In Bangkok, Ambassadors from fifteen nations and representatives from international organisations have gathered to decide on guidelines and procedures for an international programme of relief for refugees along the Thai border.
SV Women crossing fields with crops they have gathered
SCU Women walking through paddy fields (2 shots)
SV Women with bundles (3 shots)
SV INTERIOR Delegates at conference on aiding starving refugees
SCU Minister Sithi Savetsila attached to Premier's office addressing delegates
TRACKING SHOT Delegates and Thai army officers listening (2 shots)
GV Delegates listening
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Background: In Bangkok, Ambassadors from fifteen nations and representatives from international organisations have gathered to decide on guidelines and procedures for an international programme of relief for refugees along the Thai border. Since the Pol Pot regime was topped in January thousands of Kampucheans have been pouring into Thailand.
SYNOPSIS: Those refugees who have made it across the border into Thailand paint a grim picture of a disease - and starvation-ridden homeland in which people are dying in their thousands. Estimates of the number of Kampucheans camped in areas close to the border vary from 60,000. But how many there really are is anyone's guess.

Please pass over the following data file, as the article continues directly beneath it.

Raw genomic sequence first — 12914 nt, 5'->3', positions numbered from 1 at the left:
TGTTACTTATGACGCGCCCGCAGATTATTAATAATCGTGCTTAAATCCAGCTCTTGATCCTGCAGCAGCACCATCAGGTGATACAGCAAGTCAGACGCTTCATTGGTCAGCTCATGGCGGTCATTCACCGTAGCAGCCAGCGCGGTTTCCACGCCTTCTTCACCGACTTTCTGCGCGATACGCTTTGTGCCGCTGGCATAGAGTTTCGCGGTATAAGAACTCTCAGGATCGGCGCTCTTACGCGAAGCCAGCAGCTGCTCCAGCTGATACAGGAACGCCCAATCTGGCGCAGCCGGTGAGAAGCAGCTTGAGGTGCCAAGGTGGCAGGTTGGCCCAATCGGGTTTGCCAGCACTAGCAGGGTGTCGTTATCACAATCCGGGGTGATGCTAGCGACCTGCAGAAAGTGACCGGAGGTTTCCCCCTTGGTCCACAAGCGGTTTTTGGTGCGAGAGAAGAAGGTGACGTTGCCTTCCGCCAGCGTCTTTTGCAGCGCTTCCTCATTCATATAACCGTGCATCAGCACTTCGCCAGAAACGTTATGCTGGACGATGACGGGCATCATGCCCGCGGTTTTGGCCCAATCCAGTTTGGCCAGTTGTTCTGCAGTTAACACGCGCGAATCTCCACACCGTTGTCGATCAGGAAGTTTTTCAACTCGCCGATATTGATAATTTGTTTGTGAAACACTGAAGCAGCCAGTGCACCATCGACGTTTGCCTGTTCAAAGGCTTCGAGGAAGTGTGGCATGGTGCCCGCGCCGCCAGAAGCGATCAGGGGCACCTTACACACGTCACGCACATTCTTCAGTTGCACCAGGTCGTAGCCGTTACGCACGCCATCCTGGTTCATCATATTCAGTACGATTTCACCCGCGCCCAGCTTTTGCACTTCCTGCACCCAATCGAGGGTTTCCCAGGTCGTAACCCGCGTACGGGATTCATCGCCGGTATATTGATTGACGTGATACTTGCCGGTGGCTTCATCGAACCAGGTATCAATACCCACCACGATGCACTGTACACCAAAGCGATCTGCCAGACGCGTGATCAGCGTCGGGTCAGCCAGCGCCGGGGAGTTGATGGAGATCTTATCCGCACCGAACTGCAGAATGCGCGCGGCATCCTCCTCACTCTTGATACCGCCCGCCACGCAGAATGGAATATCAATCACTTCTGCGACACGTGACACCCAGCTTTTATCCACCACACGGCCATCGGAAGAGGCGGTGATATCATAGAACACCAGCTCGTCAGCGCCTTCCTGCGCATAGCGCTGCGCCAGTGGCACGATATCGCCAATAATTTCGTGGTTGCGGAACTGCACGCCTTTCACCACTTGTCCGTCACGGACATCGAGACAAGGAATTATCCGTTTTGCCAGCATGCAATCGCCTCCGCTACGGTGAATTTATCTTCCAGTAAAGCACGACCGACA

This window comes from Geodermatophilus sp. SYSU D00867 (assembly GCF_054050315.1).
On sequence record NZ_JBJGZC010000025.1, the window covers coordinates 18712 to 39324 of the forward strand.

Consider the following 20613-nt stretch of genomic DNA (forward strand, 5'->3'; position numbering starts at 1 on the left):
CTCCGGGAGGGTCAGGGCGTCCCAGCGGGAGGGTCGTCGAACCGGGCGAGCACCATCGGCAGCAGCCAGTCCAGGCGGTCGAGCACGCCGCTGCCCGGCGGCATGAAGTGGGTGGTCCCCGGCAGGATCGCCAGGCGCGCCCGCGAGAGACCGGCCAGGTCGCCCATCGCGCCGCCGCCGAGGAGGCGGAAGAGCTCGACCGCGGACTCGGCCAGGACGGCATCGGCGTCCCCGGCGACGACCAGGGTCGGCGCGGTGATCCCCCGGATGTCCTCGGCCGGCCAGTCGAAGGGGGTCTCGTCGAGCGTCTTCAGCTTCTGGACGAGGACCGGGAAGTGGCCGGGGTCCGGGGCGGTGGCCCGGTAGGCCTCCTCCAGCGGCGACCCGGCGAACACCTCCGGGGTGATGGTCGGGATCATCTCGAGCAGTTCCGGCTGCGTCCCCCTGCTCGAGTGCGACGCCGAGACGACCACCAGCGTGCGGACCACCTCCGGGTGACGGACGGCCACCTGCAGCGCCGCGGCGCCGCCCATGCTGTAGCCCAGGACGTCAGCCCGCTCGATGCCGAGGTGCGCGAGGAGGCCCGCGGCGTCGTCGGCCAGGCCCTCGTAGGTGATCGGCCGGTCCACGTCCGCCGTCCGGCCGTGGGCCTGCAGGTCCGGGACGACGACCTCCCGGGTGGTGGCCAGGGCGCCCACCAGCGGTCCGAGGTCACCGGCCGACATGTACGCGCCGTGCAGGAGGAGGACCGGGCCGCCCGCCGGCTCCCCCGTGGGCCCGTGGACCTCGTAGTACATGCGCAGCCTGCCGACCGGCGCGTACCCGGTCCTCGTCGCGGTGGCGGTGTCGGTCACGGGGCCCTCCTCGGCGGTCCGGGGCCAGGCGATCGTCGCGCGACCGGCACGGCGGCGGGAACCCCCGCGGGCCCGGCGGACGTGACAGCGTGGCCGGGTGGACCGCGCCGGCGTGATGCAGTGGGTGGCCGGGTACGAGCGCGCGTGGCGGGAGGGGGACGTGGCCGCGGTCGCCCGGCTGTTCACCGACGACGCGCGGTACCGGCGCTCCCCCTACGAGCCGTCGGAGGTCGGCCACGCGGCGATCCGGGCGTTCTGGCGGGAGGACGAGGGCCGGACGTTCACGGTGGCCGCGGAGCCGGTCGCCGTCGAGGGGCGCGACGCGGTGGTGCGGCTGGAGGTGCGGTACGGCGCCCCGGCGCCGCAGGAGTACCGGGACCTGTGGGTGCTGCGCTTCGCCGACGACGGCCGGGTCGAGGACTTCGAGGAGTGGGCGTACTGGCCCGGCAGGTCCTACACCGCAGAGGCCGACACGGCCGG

Those who struggle on through the fields and forests -- flooded in the rainy season -- are driven by their fear and hunger, and the vague hope of food on the other side of the border. Some are lucky enough to find buffalo grass, their only means of delaying an otherwise almost certain death from starvation.
And while the refugees are telling of bodies lying dead on their way to Thailand, an international conference in Bangkok has tired to organise international relief. Many western countries have so far been reluctant to sent aid to Kampuchea, since the new regime in Phnom Penh is only recognised by the Soviet bloc and Vietnam. Vast amounts of food and medical supplies are needed to counter what many have dubbed the worst famine disaster in modern times.
Thailand itself has insisted on strict neutrality and over the past has been anxious about conveying aid to Kampuchea. But after the conference a Thai government press release said the government was now prepared to support international efforts to help the Kampucheans. But it still insisted that aid should only reach civilians and not the combatants of either the Vietnam backed Phnom Penh administration or the guerrillas loyal to the ousted leader Pol Pot.